The words chosen for speech therapy can make all the difference between a good therapy program and a great one! This page focuses on speech therapy high-frequency words.
After attending some wonderful continuing education courses and reading up on the research, I have been doing a lot of thinking on word lists for articulation therapy. Many therapists and parents may grab whatever pre-made materials they can find for therapy; however, that is not the best practice.
After reading the article, Non-words and Generalization in Children With Phonological Disorders, I thought… of course, therapy needs to include high-frequency words.
Now, I have read other articles that say it isn’t necessary to use high-frequency words during therapy. However, I am not sure if these articles looked at the generalization phase of therapy.
, I believe there isn’t one approach that works for all children. However, I see a HUGE need for use of high-frequency words in speech therapy when targeting generalization.
* By generalization, I am referring to when a client can say sounds at the word, sentence, or conversation level in therapy but still has errors outside of the therapy room.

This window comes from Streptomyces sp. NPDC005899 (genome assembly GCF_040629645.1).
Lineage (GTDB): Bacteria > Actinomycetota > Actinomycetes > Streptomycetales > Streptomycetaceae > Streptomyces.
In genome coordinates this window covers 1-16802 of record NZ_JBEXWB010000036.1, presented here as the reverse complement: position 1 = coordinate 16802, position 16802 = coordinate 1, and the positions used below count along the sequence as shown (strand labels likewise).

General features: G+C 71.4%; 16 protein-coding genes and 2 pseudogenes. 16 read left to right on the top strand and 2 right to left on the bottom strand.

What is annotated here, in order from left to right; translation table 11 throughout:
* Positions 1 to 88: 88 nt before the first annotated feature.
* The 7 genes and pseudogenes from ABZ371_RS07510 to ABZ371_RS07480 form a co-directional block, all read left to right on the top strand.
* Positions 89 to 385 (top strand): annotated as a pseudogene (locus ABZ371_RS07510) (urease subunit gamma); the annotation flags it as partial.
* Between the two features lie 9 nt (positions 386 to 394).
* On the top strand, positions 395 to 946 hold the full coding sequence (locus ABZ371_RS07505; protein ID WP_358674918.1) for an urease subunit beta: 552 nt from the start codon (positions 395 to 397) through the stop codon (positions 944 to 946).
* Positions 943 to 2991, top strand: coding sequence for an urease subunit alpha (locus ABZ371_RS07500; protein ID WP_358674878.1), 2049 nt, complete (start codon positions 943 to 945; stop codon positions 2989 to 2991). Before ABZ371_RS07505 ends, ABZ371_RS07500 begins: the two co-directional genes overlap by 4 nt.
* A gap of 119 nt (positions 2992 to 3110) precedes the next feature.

I see the need for use of high-frequency words during the generalization stage of articulation therapy because:
In the beginning of treatment, I see little difference between using high vs low-frequency words. Clients are learning how to say a sound. They are learning a new motor pattern.
Once clients can say the sound at the word, phrase, or even the sentence level, everyone is feeling good. However, as many clients and therapists know, generalization of progress from the therapy room to the everyday life doesn’t magically happen.
I see many children who have been in therapy for years and they are mostly working on generalization.
Learning to say “xylophone” might alright for the teaching phase of therapy, but how often does a child say “xylophone” throughout the day? Maybe never.
However, a child may say “zipper” or “zero.” Therapy should focus on these words!
I am disappointed by the amount of materials out there that use high-frequency words. I mean, I can’t find ANY good ones (most likely since high-frequency words don’t make for cute graphics) so it looks like I will have to make some.
For the time being, I made a Google Doc of high-frequency words for almost all English phonemes and divided them up by initial, medial, and final position. If you would like access to these word lists, please scroll down.
My plan soon is to make materials using these words. I have already started, and I am EXCITED to share them with all of you. A free set of /b/ materials are on its way. I will reach out for input so stay tuned on that.
Click the link to take you to the word lists: